The hairless head made its fashion debut in Paris today (Monday) and the topless look, now banned in France, was a mild shock compared with that caused by a shorn-headed Mannequin.
GV Jacques Esterel's salon
LV Int..Model (cape in white homespan & dress in green crepon with matching hat)
GV Cocktail set clock and skirt
CU Upper part of cocktail dress
SV Esterel cooling journalists' feet
CU Esterel pours water on girls' legs
SV Ext..Autumn suits
SCU Model wears two piece suit in ice blue gabardine with matching hat (3 shots)
SCU "Bare-headed model in two piece suit of Biege wool pleated skirt with American mink ornaments and calot"
CU Model in three-quarter length coat, pleated skirt and fur trimmed hat
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Background: The hairless head made its fashion debut in Paris today (Monday) and the topless look, now banned in France, was a mild shock compared with that caused by a shorn-headed Mannequin.
Guitar-playing Jacques Esterel, a couturier known for his fashion gimmicks, presented his beautiful Mannequin Bibelot with a completely shaved head to feature the new look which emerges as a cross between a red indian and actor Yul Brynner.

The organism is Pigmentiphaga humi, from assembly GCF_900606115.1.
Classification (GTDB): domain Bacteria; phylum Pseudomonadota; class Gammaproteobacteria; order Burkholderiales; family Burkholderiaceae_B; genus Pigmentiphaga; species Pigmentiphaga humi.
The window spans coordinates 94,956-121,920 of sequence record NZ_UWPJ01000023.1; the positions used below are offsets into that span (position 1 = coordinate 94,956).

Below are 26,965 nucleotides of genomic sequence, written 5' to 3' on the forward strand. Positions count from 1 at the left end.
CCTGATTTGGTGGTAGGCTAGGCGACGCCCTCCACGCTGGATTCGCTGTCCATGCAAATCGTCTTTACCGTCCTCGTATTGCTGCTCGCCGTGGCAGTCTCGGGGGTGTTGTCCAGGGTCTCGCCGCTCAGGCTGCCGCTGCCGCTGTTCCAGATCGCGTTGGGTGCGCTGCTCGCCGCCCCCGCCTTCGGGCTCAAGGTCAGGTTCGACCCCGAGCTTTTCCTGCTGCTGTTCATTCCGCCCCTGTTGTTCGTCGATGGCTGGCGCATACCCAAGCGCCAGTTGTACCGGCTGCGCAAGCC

Women at the opening of the Paris fashion week, applauded Bibelot's courage but the 23-year-old Mannequin says she is undecided whether she will let her hair grow again.
The greatest shock of all was Bibelot's first appearance in the shapeless pregnant-looking white bridal gown worn with a tiny white satin calot just covering the peak of her head.
Esterel's silhouettes introduced both high - and low waisted treatment. Day dresses are long unfitted tubes with a short box pleat skirt attached at the top of the sides.
He uses fur throughout the collection, often ringed round the dropped waistline and repeated in high standard collars and large mushroom berets made of matching mink or panther.
Esterel's new coats are wide and roomy, ranging from pyramids to wide-topped ulsters with deep-set raglan or batwing sleeves, marked by Welter Seams.
But perhaps the thing uppermost in people's minds on this first day of the Paris collections was not the clothes - but rather the heat. Jacques Esterel himself brought in feet bowls of water to cool the feet of journalists covering his showing.